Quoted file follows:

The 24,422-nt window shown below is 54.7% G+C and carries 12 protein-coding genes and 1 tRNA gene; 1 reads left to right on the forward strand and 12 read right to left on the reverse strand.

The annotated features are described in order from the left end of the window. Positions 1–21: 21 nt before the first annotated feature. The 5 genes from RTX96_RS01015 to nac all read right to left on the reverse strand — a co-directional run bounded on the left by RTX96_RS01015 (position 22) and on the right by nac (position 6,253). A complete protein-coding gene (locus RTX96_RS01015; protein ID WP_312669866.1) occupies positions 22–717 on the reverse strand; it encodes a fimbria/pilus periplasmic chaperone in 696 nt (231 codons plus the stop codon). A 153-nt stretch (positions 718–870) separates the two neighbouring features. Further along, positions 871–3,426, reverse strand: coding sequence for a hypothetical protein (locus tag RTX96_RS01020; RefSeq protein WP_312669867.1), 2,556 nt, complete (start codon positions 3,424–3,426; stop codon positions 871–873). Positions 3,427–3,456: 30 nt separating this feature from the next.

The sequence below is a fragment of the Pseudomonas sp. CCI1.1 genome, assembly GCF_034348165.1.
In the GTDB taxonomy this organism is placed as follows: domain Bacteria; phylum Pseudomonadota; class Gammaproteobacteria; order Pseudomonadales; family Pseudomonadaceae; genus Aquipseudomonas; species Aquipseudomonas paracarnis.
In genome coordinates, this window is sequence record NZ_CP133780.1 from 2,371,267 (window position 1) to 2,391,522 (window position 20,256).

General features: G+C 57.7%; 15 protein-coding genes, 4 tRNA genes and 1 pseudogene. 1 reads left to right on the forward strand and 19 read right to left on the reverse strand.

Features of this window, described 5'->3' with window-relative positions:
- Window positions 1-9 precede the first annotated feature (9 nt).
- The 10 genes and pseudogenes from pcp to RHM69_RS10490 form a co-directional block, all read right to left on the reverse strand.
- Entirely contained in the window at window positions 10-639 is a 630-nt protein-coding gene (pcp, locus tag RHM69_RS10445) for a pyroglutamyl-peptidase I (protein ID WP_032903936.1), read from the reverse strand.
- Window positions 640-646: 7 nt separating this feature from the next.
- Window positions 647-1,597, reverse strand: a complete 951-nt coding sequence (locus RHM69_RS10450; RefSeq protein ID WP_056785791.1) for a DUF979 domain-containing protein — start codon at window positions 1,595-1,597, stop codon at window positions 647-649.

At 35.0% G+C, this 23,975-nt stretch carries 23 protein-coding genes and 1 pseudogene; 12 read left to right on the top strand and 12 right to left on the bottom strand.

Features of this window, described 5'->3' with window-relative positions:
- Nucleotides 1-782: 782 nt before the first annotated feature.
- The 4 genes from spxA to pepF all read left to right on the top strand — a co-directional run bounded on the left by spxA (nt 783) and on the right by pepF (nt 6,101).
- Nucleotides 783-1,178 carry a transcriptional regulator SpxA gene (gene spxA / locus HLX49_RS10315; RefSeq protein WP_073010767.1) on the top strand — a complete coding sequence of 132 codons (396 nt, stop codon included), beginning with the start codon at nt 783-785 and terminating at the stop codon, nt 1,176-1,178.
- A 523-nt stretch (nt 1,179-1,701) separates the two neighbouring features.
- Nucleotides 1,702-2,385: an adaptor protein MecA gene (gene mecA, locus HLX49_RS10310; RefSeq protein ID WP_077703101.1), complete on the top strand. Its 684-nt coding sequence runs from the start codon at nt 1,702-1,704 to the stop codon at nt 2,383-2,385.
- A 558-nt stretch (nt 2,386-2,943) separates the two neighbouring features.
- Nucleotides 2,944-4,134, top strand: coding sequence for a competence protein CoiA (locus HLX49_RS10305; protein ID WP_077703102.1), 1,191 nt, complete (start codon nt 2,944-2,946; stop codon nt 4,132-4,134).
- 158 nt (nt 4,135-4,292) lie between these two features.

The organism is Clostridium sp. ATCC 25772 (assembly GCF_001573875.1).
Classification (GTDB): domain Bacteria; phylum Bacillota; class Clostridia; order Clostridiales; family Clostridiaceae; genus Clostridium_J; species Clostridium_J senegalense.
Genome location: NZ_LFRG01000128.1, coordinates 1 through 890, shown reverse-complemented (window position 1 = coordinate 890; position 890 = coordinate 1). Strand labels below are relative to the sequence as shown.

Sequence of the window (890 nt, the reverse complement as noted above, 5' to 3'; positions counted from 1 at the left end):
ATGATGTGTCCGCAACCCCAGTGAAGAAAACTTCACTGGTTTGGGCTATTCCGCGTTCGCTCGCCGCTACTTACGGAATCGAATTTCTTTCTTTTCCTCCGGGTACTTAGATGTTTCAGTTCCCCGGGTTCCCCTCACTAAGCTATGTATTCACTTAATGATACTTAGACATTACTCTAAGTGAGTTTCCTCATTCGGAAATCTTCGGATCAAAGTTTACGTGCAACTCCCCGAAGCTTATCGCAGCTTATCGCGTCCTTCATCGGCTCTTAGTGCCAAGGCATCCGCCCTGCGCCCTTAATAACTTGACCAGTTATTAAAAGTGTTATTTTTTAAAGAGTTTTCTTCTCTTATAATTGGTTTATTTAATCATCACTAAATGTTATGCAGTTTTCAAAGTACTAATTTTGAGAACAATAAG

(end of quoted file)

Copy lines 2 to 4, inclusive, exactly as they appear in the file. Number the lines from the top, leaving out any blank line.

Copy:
The annotated features are described in order from the left end of the window. Positions 1–21: 21 nt before the first annotated feature. The 5 genes from RTX96_RS01015 to nac all read right to left on the reverse strand — a co-directional run bounded on the left by RTX96_RS01015 (position 22) and on the right by nac (position 6,253). A complete protein-coding gene (locus RTX96_RS01015; protein ID WP_312669866.1) occupies positions 22–717 on the reverse strand; it encodes a fimbria/pilus periplasmic chaperone in 696 nt (231 codons plus the stop codon). A 153-nt stretch (positions 718–870) separates the two neighbouring features. Further along, positions 871–3,426, reverse strand: coding sequence for a hypothetical protein (locus tag RTX96_RS01020; RefSeq protein WP_312669867.1), 2,556 nt, complete (start codon positions 3,424–3,426; stop codon positions 871–873). Positions 3,427–3,456: 30 nt separating this feature from the next.

The sequence below is a fragment of the Pseudomonas sp. CCI1.1 genome, assembly GCF_034348165.1.
In the GTDB taxonomy this organism is placed as follows: domain Bacteria; phylum Pseudomonadota; class Gammaproteobacteria; order Pseudomonadales; family Pseudomonadaceae; genus Aquipseudomonas; species Aquipseudomonas paracarnis.